Jingzhi Tan Duke University

If food is love, Americans must love their kids a lot. About one-third of children and adolescents in the U.S. are overweight or obese.

And our emotional response to food may be one of the reasons so many kids eat so much, according to a poll by NPR, the Robert Wood Johnson Foundation and the Harvard School of Public Health. The poll found that in more than a quarter of families, food is considered an important way to show affection.

Read more

4:31pm

Tue February 12, 2013
Shots - Health News

Folic Acid For Pregnant Mothers Cuts Kids' Autism Risk

Originally published on Mon February 25, 2013 1:19 pm

Despite public health campaigns urging women in the U.S. to take folic acid, many are still not taking the supplements when they become pregnant.
iStockphoto.com

A common vitamin supplement appears to dramatically reduce a woman's risk of having a child with autism.

A study of more than 85,000 women in Norway found that those who started taking folic acid before getting pregnant were about 40 percent less likely to have a child who developed the disorder, researchers reported in the Journal of the American Medical Association.

Read more

3:31am

Mon February 4, 2013
Shots - Health News

Shortage Of Brain Tissue Hinders Autism Research

Originally published on Tue February 5, 2013 8:39 am

Jonathan Mitchell is autistic and wants to donate his brain to science when he dies.
David Gilkey NPR

Research on autism is being hobbled by a shortage of brain tissue.

The brain tissue comes from people with autism who have died, and it has allowed researchers to make key discoveries about how the disorder affects brain development.

Read more

4:28pm

Wed January 16, 2013
Shots - Health News

Mental Health Gun Laws Unlikely To Reduce Shootings

Originally published on Thu January 17, 2013 11:11 am

State Senator Jeff Klein (L-R), Assembly Speaker Sheldon Silver, Lieutenant Governor Robert Duffy and Senator Andrea Stewart-Cousins congratulate New York Governor Andrew Cuomo after he signed the New York Secure Ammunition and Firearms Enforcement Act on Tuesday.
Hans Pennink Reuters/Landov

States aren't likely to prevent many shootings by requiring mental health professionals to report potentially violent patients, psychiatrists and psychologists say.

Read more

2:16pm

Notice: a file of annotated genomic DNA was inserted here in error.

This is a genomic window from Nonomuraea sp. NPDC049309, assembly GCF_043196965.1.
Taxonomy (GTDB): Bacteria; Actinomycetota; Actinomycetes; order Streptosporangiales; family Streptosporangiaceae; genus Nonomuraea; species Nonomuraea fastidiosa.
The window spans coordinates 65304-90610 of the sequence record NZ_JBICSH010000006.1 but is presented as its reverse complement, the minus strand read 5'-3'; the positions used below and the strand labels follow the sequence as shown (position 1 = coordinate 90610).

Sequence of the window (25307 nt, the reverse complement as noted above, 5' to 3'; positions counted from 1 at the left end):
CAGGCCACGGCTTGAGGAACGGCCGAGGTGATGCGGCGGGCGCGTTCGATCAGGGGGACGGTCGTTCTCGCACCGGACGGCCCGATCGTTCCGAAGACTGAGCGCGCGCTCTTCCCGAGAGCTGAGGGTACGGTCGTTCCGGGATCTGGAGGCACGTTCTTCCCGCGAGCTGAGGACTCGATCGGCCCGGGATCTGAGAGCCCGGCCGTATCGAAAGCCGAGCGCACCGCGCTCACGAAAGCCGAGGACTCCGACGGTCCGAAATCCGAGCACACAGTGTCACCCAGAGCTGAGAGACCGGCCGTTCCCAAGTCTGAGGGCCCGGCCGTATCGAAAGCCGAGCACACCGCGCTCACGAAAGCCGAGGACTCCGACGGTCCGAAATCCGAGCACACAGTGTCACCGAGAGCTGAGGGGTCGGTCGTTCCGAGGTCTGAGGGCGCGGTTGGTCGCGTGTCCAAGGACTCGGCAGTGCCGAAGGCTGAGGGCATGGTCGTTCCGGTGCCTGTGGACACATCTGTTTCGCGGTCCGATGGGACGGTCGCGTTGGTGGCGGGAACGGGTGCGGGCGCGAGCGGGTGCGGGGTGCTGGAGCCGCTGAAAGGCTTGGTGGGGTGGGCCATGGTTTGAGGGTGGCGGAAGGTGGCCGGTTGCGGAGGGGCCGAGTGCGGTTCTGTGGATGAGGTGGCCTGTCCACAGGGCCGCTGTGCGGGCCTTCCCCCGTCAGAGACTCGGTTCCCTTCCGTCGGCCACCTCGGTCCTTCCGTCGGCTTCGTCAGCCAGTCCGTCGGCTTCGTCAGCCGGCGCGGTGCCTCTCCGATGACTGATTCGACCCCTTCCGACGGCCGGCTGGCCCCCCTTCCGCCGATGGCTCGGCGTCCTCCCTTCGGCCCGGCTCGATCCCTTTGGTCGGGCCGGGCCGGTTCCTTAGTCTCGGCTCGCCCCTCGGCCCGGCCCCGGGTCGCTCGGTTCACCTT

Wed January 9, 2013
Shots - Health News

Alzheimer's Drug Dials Back Deafness In Mice

Originally published on Mon April 8, 2013 8:34 am

If you know some mice that took This Is Spinal Tap too literally, they might want to know about an experiment to restore hearing with a failed Alzheimer's drug.
The Kobal Collection

If you've spent years CRANKING YOUR MUSIC UP TO 11, this item's for you.

A drug developed for Alzheimer's disease can partially reverse hearing loss caused by exposure to extremely loud sounds, an international team reports in the journal Neuron.

Before you go back to rocking the house with your Van Halen collection, though, consider that the drug has only been tried in mice so far. And it has never been approved for human use.

Read more

3:29am

Mon December 31, 2012
Environment

A Busy And Head-Scratching 2012 Hurricane Season

Originally published on Mon December 31, 2012 5:46 am

This satellite image from Oct. 28 shows Hurricane Sandy in the Atlantic Ocean before making landfall.
NASA via Getty Images

Superstorm Sandy is what most people will remember from the 2012 Atlantic hurricane season. But Sandy was just one of 10 hurricanes this year — a hurricane season that was both busy and strange.

Late summer is when the hurricane season usually gets busy. But Greg Jenkins, a professor of atmospheric science at Howard University, says this year was different.

Read more

3:20pm

Wed December 26, 2012
Shots - Health News

Despite Uneven Results, Alzheimer's Research Suggests A Path For Treatment

Originally published on Wed December 26, 2012 7:24 pm

Brain scans using Amyvid dye to highlight beta-amyloid plaques in the brain. Clockwise from top left: a cognitively normal subject; an amyloid-positive patient with Alzheimer's disease; a patient with mild cognitive impairment who progressed to dementia during a study; and a patient with mild cognitive impairment.
Slide courtesy of the journal Neurology

It's been a mixed year for Alzheimer's research. Some promising drugs failed to stop or even slow the disease. But researchers also found reasons to think that treatments can work if they just start sooner.

Scientists who study Alzheimer's say they aren't discouraged by the drug failures. "I actually think it was a phenomenal year for research," says Bill Rebeck, a brain scientist at Georgetown University.

Read more

3:59pm

Fri December 21, 2012
Shots - Health News

Killer's DNA Won't Explain His Crime

Originally published on Fri December 21, 2012 9:21 pm

A person's DNA can say a lot about a person, but not why someone has committed a horrific crime like mass murder.
iStockphoto.com

Connecticut's chief medical examiner, Wayne Carver, has raised the possibility of requesting genetic tests on Adam Lanza, the man responsible for the shootings at Sandy Hook Elementary School.

Carver hasn't said precisely what he may want geneticists to look for, but scientists who study the links between genes and violence say those tests won't reveal much about why Lanza did what he did.

Read more

3:36am

Mon December 17, 2012
Shots - Health News

Experts Argue Against Proposed Ban On Vaccine Preservative

Originally published on Mon December 17, 2012 8:55 am

A boy in Lima, Peru, receives a hepatitis B vaccine during an immunization drive in 2008. The United Nations is considering a ban on the preservative thimerosal, which is often used in hepatitis B and other vaccines in developing countries.
Martin Mejia AP

An old complaint about the safety of childhood vaccines is finding new life at the United Nations.